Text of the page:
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Does Low-Molecular-Weight Heparin Influence the Antimyeloma Effects of Thalidomide? A Retrospective Analysis of Data from the GIMEMA, Nordic and Turkish Myeloma Study Groups

Beksac, Meral; Waage, Anders; Bringhen, Sara; Kristinsson, Sigurdur Y.; Sucak, Gulsan Turkoz; Gimsing, Peter; Lupparelli, Giulia; Firatli-Tuglular, Tulin; Juliusson, Gunnar LU and Turesson, Ingemar LU , et al. (2015) In Acta Haematologica 133(4). p.372-380
Abstract
Background/Aim: Low-molecular-weight heparin (LMWH) has been shown to prolong survival among patients with solid tumors, but its role among myeloma patients is unknown. Patients: Data from the GIMEMA (Gruppo Italiano Malattie Ematologiche dell'Adulto), Nordic and Turkish myeloma study groups comparing melphalan and prednisolone with (MPT, n: 404) or without thalidomide (MP, n: 393) are analyzed for effects of LMWH. Forty percent (159/394) of the patients on MPT and 7.4% (29/390) in the MP arm received LMWH. Results: Thalidomide improved response and progression-free survival (PFS). Regardless of thalidomide treatment, response rate was higher among those receiving LMWH vs. none vs. other anticoagulants (58.1 vs. 44.9 vs. 50.4%, p = 0.01).... (More)
Background/Aim: Low-molecular-weight heparin (LMWH) has been shown to prolong survival among patients with solid tumors, but its role among myeloma patients is unknown. Patients: Data from the GIMEMA (Gruppo Italiano Malattie Ematologiche dell'Adulto), Nordic and Turkish myeloma study groups comparing melphalan and prednisolone with (MPT, n: 404) or without thalidomide (MP, n: 393) are analyzed for effects of LMWH. Forty percent (159/394) of the patients on MPT and 7.4% (29/390) in the MP arm received LMWH. Results: Thalidomide improved response and progression-free survival (PFS). Regardless of thalidomide treatment, response rate was higher among those receiving LMWH vs. none vs. other anticoagulants (58.1 vs. 44.9 vs. 50.4%, p = 0.01). PFS was significantly longer (median 32 vs. 21 and 17 vs. 17 months, p = 0.004) only among international scoring system (ISS) I patients receiving MPT +/- LMWH vs. MP +/- LMWH. The group of MPT patients who also received LMWH had a better OS compared to those who did not [45 months, 95% confidence interval (CI) 27.7-62.3, vs. 32 months, 95% CI 26.1-37.9; p = 0.034]. When multivariate analysis was repeated in subgroups, thalidomide was no longer a significant factor (response, PFS) among those receiving LMWH. Conclusion: Addition of LMWH to MPT, in particular in patients with low ISS, suggests additive effects, but the results are limited by the retrospective design of our study. (C) 2015 S. Karger AG, Basel (Less)
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Contribution to journal
publication status
published
subject
keywords
Anticoagulation, Heparin, Low-molecular-weight heparin, Multiple, myeloma, Thalidomide
in
Acta Haematologica
volume
133
issue
4
pages
372 - 380
publisher
Karger
external identifiers
  • wos:000355013700008
  • scopus:84926228042
ISSN
1421-9662
DOI
10.1159/000370023
language
English
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yes
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cfd37ce1-05c1-41c3-a126-c2304205bc93 (old id 7422512)
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2015-07-03 07:03:52
date last changed
2017-01-01 03:41:15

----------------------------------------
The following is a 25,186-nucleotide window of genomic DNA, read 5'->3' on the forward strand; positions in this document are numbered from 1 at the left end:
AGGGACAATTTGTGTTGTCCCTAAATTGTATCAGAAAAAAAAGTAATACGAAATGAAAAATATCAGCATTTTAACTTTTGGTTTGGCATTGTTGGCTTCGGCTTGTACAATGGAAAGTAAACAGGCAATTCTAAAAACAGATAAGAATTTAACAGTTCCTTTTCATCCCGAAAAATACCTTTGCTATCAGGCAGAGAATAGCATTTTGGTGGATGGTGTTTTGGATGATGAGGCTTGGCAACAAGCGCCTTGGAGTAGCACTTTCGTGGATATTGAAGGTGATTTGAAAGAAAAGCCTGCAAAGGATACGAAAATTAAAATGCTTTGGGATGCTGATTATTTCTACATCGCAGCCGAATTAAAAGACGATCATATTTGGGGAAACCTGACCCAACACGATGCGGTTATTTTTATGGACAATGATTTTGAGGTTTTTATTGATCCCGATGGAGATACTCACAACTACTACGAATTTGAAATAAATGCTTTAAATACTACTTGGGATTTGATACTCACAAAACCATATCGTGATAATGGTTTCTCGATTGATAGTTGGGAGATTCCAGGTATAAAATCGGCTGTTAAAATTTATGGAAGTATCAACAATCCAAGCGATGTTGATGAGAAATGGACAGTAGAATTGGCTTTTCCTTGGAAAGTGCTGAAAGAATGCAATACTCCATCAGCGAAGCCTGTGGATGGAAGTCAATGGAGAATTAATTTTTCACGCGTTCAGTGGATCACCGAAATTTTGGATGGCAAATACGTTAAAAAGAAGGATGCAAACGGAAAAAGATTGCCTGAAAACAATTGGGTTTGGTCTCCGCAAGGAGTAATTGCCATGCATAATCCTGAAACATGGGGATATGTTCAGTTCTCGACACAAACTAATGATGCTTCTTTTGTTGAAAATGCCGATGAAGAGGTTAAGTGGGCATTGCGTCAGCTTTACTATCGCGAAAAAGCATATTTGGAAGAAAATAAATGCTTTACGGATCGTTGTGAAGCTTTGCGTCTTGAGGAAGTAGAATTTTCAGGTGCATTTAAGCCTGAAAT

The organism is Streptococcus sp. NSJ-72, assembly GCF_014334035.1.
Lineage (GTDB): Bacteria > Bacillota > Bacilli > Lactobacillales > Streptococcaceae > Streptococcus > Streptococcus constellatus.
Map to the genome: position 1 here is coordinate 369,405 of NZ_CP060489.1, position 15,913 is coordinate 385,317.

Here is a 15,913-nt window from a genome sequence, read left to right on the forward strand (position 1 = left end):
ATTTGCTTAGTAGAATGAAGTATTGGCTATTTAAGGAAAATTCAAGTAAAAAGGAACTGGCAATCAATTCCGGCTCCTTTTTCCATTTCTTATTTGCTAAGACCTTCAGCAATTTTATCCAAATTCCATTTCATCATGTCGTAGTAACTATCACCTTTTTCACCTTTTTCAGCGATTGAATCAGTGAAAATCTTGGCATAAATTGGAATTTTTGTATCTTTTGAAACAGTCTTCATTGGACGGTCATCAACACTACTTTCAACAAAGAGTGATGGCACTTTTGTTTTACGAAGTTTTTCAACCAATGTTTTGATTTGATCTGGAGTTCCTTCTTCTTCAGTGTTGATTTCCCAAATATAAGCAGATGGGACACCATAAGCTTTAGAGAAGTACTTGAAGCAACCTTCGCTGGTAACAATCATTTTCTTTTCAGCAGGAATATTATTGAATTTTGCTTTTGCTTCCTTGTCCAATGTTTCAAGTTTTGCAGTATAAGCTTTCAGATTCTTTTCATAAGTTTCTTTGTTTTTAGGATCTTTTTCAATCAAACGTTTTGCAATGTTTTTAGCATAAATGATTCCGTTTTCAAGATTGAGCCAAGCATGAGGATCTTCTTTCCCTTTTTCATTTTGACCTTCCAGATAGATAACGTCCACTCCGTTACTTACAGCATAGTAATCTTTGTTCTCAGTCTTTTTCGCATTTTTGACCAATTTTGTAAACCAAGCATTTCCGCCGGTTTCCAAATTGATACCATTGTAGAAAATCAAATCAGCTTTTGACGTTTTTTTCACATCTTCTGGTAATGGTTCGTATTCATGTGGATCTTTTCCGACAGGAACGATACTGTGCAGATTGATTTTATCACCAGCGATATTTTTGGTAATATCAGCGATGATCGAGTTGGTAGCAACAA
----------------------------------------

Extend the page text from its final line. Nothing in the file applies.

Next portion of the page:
@article{cfd37ce1-05c1-41c3-a126-c2304205bc93,
  abstract     = {Background/Aim: Low-molecular-weight heparin (LMWH) has been shown to prolong survival among patients with solid tumors, but its role among myeloma patients is unknown. Patients: Data from the GIMEMA (Gruppo Italiano Malattie Ematologiche dell'Adulto), Nordic and Turkish myeloma study groups comparing melphalan and prednisolone with (MPT, n: 404) or without thalidomide (MP, n: 393) are analyzed for effects of LMWH. Forty percent (159/394) of the patients on MPT and 7.4% (29/390) in the MP arm received LMWH. Results: Thalidomide improved response and progression-free survival (PFS). Regardless of thalidomide treatment, response rate was higher among those receiving LMWH vs. none vs. other anticoagulants (58.1 vs. 44.9 vs. 50.4%, p = 0.01). PFS was significantly longer (median 32 vs. 21 and 17 vs. 17 months, p = 0.004) only among international scoring system (ISS) I patients receiving MPT +/- LMWH vs. MP +/- LMWH. The group of MPT patients who also received LMWH had a better OS compared to those who did not [45 months, 95% confidence interval (CI) 27.7-62.3, vs. 32 months, 95% CI 26.1-37.9; p = 0.034]. When multivariate analysis was repeated in subgroups, thalidomide was no longer a significant factor (response, PFS) among those receiving LMWH. Conclusion: Addition of LMWH to MPT, in particular in patients with low ISS, suggests additive effects, but the results are limited by the retrospective design of our study. (C) 2015 S. Karger AG, Basel},
  author       = {Beksac, Meral and Waage, Anders and Bringhen, Sara and Kristinsson, Sigurdur Y. and Sucak, Gulsan Turkoz and Gimsing, Peter and Lupparelli, Giulia and Firatli-Tuglular, Tulin and Juliusson, Gunnar and Turesson, Ingemar and Palumbo, Antonio},
  issn         = {1421-9662},
  keyword      = {Anticoagulation,Heparin,Low-molecular-weight heparin,Multiple,myeloma,Thalidomide},
  language     = {eng},
  number       = {4},
  pages        = {372--380},
  publisher    = {Karger},
  series       = {Acta Haematologica},
  title        = {Does Low-Molecular-Weight Heparin Influence the Antimyeloma Effects of Thalidomide? A Retrospective Analysis of Data from the GIMEMA, Nordic and Turkish Myeloma Study Groups},
  url          = {http://dx.doi.org/10.1159/000370023},
  volume       = {133},
  year         = {2015},
}